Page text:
The sharp spike in the gold price following the
announcement of the Washington Agreement blew up the
hedge books of two high-profile producers, Ashanti
Goldfields and Cambior, and threatened their solvency.
Their difficulties dramatized the risks of excessive
hedging and soured both investor and management
appetites for the practice.

The rationale for investing in gold stocks is the
expectation of a higher gold price. It is not because a
particular chief financial officer or hedge manager
happens to be a clever trader in the gold market.
Nobody wants to pay for that.

The valuation of hedge book enhancements to earnings
cannot begin to approach those delivered by the upside
in the gold price. In the words of Leigh Goehring,
portfolio manager at Prudential, the industry has
succeeded in re-rating itself downward by destroying
the option value of its shares.

At times it has appeared that industry management does
not understand gold market fundamentals. In certain
cases there was an apparent dread of higher gold prices
because of potential financial damage from hedge books.
But all this appears to be changing due to a widespread
reassessment of hedging.

Gold equities are exceptionally cheap at the moment.
According to the respected research team at Scotia
Bank, they trade at a discount of 18 percent to net
present value, an unprecedented low valuation, even
before the September 1999 rally.

Because of the lengthy gold bear market, exacerbated by
hedging and short selling, shares of gold mining
companies, not surprisingly, have ranked among the
worst performers over the last 20 years. The global
market capitalization of the industry is less than $50
billion. The market cap of one high-tech company,
Qualcomm, has gained and then lost this amount in the
last six weeks. Industry earnings are all but non-
existent apart from hedge book profits. Financial
staying power for many companies would be in doubt if
the gold price remains depressed. Concerned senior
executives are considering how they can engineer a
reversal of fortune from a near-evisceration of
shareholder value.

In principle, the answer is simple: Announce a change
of policy on hedging. The difficulty lies in the
execution.

Mining companies cannot afford to bid against each
other to restructure their hedge books. Nor can they
tip their hand, since front-runners would bid up
prices. Still, once the market perceives a different
industry stance on hedging, the gold price will rise
even more sharply than it did in September.

Equity valuations are also likely to rise once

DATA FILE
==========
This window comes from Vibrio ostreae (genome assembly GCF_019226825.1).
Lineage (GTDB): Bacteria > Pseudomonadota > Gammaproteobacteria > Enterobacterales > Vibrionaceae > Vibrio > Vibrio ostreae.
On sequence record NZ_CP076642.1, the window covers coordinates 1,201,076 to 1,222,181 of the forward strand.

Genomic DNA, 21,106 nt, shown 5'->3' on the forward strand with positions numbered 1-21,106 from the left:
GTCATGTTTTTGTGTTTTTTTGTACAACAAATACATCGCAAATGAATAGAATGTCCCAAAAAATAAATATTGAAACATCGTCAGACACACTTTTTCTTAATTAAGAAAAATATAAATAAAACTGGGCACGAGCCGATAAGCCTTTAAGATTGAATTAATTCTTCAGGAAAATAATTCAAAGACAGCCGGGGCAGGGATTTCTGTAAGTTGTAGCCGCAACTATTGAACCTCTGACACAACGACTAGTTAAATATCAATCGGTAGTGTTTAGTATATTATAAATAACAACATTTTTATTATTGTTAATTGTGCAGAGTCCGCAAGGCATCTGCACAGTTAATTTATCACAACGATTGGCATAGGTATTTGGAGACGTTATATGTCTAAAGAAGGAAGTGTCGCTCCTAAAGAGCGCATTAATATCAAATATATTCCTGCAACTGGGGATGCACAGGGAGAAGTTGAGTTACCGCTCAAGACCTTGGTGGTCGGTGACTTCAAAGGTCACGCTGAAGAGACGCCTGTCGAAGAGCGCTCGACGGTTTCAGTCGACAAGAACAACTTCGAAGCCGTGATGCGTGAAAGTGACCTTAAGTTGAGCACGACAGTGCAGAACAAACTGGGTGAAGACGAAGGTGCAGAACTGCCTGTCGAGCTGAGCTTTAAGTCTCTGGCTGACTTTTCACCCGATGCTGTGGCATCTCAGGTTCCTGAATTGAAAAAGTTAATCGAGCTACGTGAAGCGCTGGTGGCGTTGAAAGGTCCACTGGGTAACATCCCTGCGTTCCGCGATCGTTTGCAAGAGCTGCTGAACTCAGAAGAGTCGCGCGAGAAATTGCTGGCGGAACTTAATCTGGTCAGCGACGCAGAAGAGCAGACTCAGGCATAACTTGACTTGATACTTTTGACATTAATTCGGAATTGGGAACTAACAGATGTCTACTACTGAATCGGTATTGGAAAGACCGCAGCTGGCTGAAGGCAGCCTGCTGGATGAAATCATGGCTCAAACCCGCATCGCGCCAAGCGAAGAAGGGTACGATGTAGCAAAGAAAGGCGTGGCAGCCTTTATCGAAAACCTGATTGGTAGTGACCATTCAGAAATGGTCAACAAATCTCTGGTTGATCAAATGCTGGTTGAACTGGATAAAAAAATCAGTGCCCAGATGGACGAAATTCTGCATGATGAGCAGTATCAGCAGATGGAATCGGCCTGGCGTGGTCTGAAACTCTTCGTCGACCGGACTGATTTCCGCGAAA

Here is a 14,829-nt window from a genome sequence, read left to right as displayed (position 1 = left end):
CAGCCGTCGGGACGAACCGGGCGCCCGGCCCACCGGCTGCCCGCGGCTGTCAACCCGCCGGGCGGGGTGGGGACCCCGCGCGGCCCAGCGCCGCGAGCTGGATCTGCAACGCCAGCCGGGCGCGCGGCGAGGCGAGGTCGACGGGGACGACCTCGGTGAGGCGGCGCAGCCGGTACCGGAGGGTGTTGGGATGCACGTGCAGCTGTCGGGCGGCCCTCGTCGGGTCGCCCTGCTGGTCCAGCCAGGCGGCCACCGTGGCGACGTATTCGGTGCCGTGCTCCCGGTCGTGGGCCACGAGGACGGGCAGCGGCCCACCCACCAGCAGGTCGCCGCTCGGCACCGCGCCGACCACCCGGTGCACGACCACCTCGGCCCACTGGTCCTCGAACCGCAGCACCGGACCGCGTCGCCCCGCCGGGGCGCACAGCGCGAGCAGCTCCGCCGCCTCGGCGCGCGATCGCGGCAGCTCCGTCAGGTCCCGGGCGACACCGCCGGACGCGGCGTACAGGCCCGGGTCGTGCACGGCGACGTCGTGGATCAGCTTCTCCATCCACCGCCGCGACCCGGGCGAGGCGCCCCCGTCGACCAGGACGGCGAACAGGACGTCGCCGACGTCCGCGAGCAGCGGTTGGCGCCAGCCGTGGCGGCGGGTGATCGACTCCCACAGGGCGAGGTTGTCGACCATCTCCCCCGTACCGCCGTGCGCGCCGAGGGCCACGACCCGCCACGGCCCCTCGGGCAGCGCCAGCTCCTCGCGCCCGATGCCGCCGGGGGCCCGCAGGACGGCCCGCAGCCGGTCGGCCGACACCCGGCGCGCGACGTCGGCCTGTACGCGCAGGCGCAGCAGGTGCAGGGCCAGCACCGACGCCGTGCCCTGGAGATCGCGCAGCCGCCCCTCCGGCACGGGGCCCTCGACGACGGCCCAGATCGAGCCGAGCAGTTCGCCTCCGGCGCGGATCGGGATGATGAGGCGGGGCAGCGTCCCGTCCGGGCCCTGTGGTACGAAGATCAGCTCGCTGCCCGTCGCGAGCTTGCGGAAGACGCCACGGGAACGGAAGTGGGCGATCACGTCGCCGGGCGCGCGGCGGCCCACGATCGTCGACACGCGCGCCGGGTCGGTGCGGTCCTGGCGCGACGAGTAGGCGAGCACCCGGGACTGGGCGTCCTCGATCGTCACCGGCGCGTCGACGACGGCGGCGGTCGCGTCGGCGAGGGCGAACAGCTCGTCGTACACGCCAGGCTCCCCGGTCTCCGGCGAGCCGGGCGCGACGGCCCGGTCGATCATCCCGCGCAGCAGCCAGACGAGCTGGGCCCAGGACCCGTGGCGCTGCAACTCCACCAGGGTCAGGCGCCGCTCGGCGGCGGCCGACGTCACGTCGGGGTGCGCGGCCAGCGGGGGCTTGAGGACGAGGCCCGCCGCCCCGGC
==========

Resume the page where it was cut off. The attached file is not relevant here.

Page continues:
previously alienated shareholders interested in the
upside play on gold return to the fold. Just as the
Washington Agreement caught short sellers by surprise
in September 1999, a sharp curtailment in producer
hedging will trigger a rally to new highs.

The third, most important, and least discussed reason
for the gold bear market has been the 20-plus-year bull
market in financial assets. It has banished gold to
investment Siberia. Interest has vanished for all but a
few diehards with long memories. But long-dormant
investment demand seems ready to awaken in 2000. If so,
it would provide the basis for a sustained, much higher
price level that would destroy all hope for shorts to
cover at a profit.

Investment demand is the most potent of all forces that
could drive gold higher, but it has been absent for 20
years. For this reason analysts have modeled supply and
demand factors based on newly mined gold, scrap, and
net sales or purchases by the official sector versus
consumption for jewelry and industry and bar hoarding
(a form of investment, primarily in Asia). Little
attention has been paid to investment demand, which has
been treated simply as a residual of the balance
between the foregoing supply and demand factors.

In its just published numbers, GFMS projects investment
demand for the year 2000 at a negative 418 tonnes vs. a
positive 203 tonnes in 1999. Investment demand appears
to be negative in the GFMS model in order to balance
the numbers.

Not to pick on GFMS, but these numbers simply don't
make sense. I believe that investment demand will be
positive in 2000, and will begin to crowd out jewelry
consumption.

Investment demand will awaken because of macro-economic
factors that are not within the province of GFMS-type
statistical surveys. The world is not awash in gold; it
is awash in dollars. The run rate of the U.S. trade
deficit exceeds $300 billion per year. Forty percent of
U.S. debt is now held by foreigners. Interest rates are
in a rising pattern across the yield curve. The
monetary base grew at the highest rate in 50 years
during the fourth quarter of 1999. While inflation
numbers as measured by the U.S. Labor Department's
Producer Price Index and Consumer Price Index still
appear tame, the precursors of higher inflation numbers
are impossible to ignore for anyone not caught up in
market mania.

According to a recent ISI Group commentary, "Inflation
still looks tame, but at the same time every core
measure ... has been starting to creep up over the past